Save money on Christmas NOW
November is already here, and if you haven’t done anything to prepare for the C word yet, do not despair! In an ideal world you will already have money budgeted, but I know this isn’t always the case. So what can you do to save money on Christmas now? Here are my top tips.
Avoid credit at all costs
In my old job when I was on a lot more money I used to just blow the whole month’s spare cash on Christmas instead of putting it into savings, which is fair enough I suppose.
But looking back it baffles me that I had around £1000 a month spare going into savings for our house, but still had a credit card with a balance of about £3000 on it. My logic was I could easily pay it off, which I did do regularly, but even so it seems completely illogical looking back. The scary thing now is knowing just how “normal” this has become. According to this article from the money advice trust, over a third of Britons , (or almost 17 million people) will use some sort of credit this Christmas and figures suggest some still expect to be paying it off this time next year. Once you open your eyes to how crazy that seems, it is definitely more motivating to avoid credit by cutting out unnecessary costs.
Create a budget and work out exactly how much you need
Hardly rocket science this one, but it really does work. When setting a budget for anything, a lot of us tend to underestimate how much we spend. I think it is much easier with extended family and friends where most people have a £10-20 limit, but I find with my own partner and daughter spending can creep up considerably.
Overestimating for a budget is always better as then you will have some left over rather than a shortfall.
Once you know how much you need, divide it by 12 and this is the amount you need to be saving each month. Obviously it might be too late to do this now for this year, but even setting aside some money from your next paydays will make a difference.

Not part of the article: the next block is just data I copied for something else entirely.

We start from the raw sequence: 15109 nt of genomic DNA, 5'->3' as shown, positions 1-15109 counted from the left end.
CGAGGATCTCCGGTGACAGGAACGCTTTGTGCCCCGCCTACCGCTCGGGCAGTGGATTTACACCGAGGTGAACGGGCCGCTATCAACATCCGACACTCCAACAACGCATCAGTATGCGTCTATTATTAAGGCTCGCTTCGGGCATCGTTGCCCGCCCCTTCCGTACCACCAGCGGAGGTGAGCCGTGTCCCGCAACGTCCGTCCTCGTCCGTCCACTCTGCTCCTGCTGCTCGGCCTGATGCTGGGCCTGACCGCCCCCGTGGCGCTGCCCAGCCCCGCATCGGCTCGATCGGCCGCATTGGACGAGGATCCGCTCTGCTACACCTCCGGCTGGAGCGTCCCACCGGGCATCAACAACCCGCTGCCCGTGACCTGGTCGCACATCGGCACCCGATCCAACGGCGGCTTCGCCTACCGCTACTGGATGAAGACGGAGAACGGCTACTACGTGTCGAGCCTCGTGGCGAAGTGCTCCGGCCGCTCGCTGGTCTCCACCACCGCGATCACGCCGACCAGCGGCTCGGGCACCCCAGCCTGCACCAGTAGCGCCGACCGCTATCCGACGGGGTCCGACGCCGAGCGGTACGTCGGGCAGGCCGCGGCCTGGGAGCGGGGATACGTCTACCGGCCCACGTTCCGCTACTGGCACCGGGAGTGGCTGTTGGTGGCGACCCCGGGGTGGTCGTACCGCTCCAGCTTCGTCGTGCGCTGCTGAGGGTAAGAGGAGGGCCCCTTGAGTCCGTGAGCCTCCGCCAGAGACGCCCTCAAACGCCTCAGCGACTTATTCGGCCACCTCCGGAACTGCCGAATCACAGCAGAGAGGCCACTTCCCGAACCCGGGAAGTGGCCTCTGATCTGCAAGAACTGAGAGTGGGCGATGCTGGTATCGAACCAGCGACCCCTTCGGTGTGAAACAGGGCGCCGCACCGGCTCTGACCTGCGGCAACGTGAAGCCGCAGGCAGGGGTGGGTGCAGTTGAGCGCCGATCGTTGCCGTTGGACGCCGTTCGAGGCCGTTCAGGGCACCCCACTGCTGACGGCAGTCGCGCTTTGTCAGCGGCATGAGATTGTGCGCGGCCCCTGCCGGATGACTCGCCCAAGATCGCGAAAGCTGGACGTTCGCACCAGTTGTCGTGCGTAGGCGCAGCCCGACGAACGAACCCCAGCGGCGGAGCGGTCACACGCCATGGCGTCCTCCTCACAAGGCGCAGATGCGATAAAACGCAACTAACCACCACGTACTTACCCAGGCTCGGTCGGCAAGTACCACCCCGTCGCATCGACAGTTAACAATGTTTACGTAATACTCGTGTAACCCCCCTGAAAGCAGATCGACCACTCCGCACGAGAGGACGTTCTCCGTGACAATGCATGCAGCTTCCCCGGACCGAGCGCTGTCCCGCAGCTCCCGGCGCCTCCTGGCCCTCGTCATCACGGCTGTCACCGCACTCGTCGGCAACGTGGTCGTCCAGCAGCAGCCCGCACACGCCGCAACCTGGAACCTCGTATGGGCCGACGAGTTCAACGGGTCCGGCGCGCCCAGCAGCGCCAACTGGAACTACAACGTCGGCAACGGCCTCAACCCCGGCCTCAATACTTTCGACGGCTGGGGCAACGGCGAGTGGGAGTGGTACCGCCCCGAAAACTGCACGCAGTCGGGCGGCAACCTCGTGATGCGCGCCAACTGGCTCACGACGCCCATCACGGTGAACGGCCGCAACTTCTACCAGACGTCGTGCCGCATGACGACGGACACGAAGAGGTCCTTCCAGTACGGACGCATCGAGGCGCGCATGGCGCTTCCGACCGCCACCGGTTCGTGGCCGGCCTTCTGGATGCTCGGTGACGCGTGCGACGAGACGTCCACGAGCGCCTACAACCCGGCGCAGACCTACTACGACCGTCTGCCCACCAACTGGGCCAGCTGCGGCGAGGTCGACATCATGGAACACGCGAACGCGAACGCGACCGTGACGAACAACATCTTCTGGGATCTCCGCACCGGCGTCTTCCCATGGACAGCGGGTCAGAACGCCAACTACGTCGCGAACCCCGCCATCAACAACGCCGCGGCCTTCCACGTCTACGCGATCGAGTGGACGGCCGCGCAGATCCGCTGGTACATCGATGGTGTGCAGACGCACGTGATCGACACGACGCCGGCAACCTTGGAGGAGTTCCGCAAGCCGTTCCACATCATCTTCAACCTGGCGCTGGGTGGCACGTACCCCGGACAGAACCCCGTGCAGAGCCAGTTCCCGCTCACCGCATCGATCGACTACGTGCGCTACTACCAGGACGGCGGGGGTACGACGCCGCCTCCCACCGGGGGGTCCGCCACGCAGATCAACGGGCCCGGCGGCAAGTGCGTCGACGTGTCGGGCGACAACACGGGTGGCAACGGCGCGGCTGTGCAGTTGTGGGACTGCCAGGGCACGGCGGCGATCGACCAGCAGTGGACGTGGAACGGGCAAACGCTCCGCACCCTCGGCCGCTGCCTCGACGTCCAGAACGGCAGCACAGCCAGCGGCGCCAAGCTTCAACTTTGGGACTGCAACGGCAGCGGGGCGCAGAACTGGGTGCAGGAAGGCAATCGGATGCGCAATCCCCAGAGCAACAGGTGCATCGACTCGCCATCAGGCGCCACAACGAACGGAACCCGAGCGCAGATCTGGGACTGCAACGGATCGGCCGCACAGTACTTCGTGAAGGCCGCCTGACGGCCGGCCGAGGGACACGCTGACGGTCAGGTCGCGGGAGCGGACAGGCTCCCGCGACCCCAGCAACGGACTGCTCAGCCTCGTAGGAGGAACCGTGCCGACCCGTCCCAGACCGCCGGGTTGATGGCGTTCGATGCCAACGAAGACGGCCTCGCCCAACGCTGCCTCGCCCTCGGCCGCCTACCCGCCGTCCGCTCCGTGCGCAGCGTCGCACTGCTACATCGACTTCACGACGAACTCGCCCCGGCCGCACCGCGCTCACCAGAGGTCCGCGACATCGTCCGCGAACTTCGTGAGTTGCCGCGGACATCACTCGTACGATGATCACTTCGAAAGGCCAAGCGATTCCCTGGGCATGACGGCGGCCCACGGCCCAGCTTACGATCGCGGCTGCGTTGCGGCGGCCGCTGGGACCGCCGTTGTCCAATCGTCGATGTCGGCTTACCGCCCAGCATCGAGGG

In my freebies section you can find my birthday and Christmas budgeting spreadsheet to assist with this process.
If you are shocked at the figure, or don’t feel you could afford to save this month each month, then you have to ask yourself – if this is what you are currently spending, where is that money coming from? Which brings me on to the next point…
Consider the areas you could save money on
Without sounding like Scrooge, one of the reasons people overspend at Christmas is getting caught up in buying everything simply “because it’s Christmas”. I would get my hair done and buy a new dress for my work’s party “just because.” I would buy a load of new baubles and Christmas ornaments each year to add to my collection despite already having plenty.
I have to admit, buying whatever we want food wise at Christmas is one of our family indulgences as we grocery shop so carefully the rest of the year, but often due to sell by dates we had overbought and things got wasted.
Everyone’s festive routine is different, but consider ways you could save money on Christmas without spoiling the magic or changing your own traditions.
I had so much to add to this point I’ve turned it into its own post!
Read the things I stopped buying at Christmas here.
Be wary of costly “stocking fillers”